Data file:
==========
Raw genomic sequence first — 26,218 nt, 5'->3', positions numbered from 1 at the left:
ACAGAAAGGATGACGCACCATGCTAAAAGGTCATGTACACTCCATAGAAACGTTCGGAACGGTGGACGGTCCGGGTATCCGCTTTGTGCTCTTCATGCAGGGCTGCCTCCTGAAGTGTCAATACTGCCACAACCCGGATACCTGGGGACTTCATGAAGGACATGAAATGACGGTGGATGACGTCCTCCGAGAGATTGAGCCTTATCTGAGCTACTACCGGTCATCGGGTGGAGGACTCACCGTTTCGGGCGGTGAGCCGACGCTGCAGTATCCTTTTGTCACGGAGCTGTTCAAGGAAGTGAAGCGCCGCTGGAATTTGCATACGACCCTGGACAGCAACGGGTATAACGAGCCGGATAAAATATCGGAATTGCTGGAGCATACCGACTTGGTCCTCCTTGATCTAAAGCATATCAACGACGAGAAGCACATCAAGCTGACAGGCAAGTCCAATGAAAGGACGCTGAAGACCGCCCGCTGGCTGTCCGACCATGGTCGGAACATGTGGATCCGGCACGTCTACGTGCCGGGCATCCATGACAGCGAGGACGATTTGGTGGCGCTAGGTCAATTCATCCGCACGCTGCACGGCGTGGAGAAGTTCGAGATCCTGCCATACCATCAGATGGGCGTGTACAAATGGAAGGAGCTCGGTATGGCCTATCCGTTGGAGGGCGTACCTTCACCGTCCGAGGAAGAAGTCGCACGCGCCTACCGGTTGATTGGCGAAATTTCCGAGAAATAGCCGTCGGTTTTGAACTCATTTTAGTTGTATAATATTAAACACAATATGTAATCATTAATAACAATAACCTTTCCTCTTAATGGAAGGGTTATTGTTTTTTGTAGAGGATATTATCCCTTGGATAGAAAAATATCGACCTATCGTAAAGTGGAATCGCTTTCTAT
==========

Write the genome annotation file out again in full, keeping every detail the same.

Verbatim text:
Raw genomic sequence first — 26,218 nt, 5'->3', positions numbered from 1 at the left:
ACAGAAAGGATGACGCACCATGCTAAAAGGTCATGTACACTCCATAGAAACGTTCGGAACGGTGGACGGTCCGGGTATCCGCTTTGTGCTCTTCATGCAGGGCTGCCTCCTGAAGTGTCAATACTGCCACAACCCGGATACCTGGGGACTTCATGAAGGACATGAAATGACGGTGGATGACGTCCTCCGAGAGATTGAGCCTTATCTGAGCTACTACCGGTCATCGGGTGGAGGACTCACCGTTTCGGGCGGTGAGCCGACGCTGCAGTATCCTTTTGTCACGGAGCTGTTCAAGGAAGTGAAGCGCCGCTGGAATTTGCATACGACCCTGGACAGCAACGGGTATAACGAGCCGGATAAAATATCGGAATTGCTGGAGCATACCGACTTGGTCCTCCTTGATCTAAAGCATATCAACGACGAGAAGCACATCAAGCTGACAGGCAAGTCCAATGAAAGGACGCTGAAGACCGCCCGCTGGCTGTCCGACCATGGTCGGAACATGTGGATCCGGCACGTCTACGTGCCGGGCATCCATGACAGCGAGGACGATTTGGTGGCGCTAGGTCAATTCATCCGCACGCTGCACGGCGTGGAGAAGTTCGAGATCCTGCCATACCATCAGATGGGCGTGTACAAATGGAAGGAGCTCGGTATGGCCTATCCGTTGGAGGGCGTACCTTCACCGTCCGAGGAAGAAGTCGCACGCGCCTACCGGTTGATTGGCGAAATTTCCGAGAAATAGCCGTCGGTTTTGAACTCATTTTAGTTGTATAATATTAAACACAATATGTAATCATTAATAACAATAACCTTTCCTCTTAATGGAAGGGTTATTGTTTTTTGTAGAGGATATTATCCCTTGGATAGAAAAATATCGACCTATCGTAAAGTGGAATCGCTTTCTAT